Exciting new applications of virtual reality technology are helping scientists create powerfully precise, high-resolution visualizations of how particular life forms and other phenomena appear and behave.
Benjamin Knorlein, a researcher at Brown University’s Center for Computation and Visualization (CCV), has integrated VR with a digital holographic microscope to present an up-close look at plankton and how they function within their environment — a view so finely detailed that the human eye can’t capture it under normal observation.
As part of a research team aboard a ship in the Pacific Ocean, Knorlein deployed the microscope to record light wavefront information from the plankton, then used the data to “refocus” plankton images at different distances from a camera.
While this yielded a 2D instead of a 3D model, Knorlein says the tool gave researchers a more insightful look at their work.
“The tool allowed us to display the images in VR at the location where they were recorded,” he says. “This gave the scientists a new perspective on their data, and they could better analyze how the phytoplankton organizes itself in the water column.”
Noah Walcutt, a student at the University of Rhode Island’s Graduate School of Oceanography (which partnered with Brown on the project), collaborated with Knorlein in obtaining the holographic microscopy of the phytoplankton and continues to analyze the data output from the tool.
VR Brings the Microscopic into View
By accessing this enhanced view through VR headsets or inside CCV’s immersive YURT Theater — whose 145 mirrors display everything across a 360-degree surface — scientists are able to “swim” among the plankton and see them from a variety of vantage points. Students at Brown have been able to share in this too, in demos that Knorlein has made available.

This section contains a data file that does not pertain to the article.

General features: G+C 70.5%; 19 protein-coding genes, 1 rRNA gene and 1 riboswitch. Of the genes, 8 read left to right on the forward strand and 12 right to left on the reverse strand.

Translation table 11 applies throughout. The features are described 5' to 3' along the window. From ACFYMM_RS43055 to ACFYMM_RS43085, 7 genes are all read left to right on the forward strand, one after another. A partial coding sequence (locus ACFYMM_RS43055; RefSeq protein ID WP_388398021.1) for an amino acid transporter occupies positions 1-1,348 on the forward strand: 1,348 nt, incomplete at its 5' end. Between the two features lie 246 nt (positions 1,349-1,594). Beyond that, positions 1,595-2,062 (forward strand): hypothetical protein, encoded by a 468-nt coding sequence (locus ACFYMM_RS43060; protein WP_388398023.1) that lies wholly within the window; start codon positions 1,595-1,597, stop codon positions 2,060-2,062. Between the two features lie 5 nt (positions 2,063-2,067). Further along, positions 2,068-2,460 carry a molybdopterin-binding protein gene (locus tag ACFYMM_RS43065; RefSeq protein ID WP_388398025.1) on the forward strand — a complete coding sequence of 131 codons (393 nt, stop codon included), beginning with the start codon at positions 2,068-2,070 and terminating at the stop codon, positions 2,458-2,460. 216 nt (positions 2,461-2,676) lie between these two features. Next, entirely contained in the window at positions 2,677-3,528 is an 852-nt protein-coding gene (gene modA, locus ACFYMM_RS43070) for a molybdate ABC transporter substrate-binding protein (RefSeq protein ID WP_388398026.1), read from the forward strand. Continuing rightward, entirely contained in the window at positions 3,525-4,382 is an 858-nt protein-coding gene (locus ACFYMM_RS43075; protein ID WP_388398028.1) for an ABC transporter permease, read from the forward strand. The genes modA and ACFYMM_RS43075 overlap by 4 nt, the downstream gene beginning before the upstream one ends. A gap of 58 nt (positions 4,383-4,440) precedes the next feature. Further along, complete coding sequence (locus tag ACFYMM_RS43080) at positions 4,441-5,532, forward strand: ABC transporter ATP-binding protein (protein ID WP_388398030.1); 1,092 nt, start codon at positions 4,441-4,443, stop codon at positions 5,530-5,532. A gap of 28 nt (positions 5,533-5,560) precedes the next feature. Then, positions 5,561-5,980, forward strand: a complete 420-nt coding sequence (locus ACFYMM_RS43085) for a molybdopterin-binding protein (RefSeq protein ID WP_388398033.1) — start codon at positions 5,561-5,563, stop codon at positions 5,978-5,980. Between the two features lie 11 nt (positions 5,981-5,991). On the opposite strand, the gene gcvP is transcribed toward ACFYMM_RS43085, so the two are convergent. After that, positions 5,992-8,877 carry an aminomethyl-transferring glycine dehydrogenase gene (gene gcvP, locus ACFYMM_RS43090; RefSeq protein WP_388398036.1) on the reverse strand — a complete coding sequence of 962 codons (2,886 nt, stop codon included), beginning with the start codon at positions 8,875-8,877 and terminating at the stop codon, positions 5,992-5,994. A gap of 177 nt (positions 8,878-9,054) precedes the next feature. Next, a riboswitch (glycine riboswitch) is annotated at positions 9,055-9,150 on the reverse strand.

Most technologies that generate 3D data — including cameras, laser scanners and medical imaging devices such as MRI and CT scanners — also mesh well with VR.
“If this data is displayed in VR, a user can perceive it and interact with it in a more natural way than with a monitor, as the data is inherently 3-dimensional,” Knorlein explains.
VR-based research can also enhance learning for students who work with 3D data, he says: “You create data that you see in a real way, so you can walk around it, you can zoom it in, you can see it from different perspectives.”
Even using other researchers’ data, “you can create learning materials, like animated 3D content such as, let’s say, a beating heart or blood flow,” Knorlein points out. “You can really show how that would work.”
More Affordable VR Means More Versatility
In the past, VR systems were too costly for scientific research, but recent developments have made the necessary hardware very affordable. Now, software and efficacy are the biggest challenges to realizing VR’s full potential as a research tool.
There just isn’t enough general-purpose software available for VR, “and often the applications must be custom tailored to the needs of the researcher, which requires time and resources,” observes Knorlein.
Also, getting buy-in from university researchers requires showing them VR’s benefits before they’re willing to give it a try.
“In a lot of cases, researchers are skeptical at first,” Knorlein concedes, “but once they see their data in an immersive environment, they love it and ask for more.”
Challenges notwithstanding, VR has broad-based versatility as a research tool. In another of Knorlein’s projects, a VR application he wrote lets scientists see and rudimentarily interact with animated bone models in 3D.
“I think wherever scientists look at or work with multidimensional data, VR can offer a new perspective,” he says.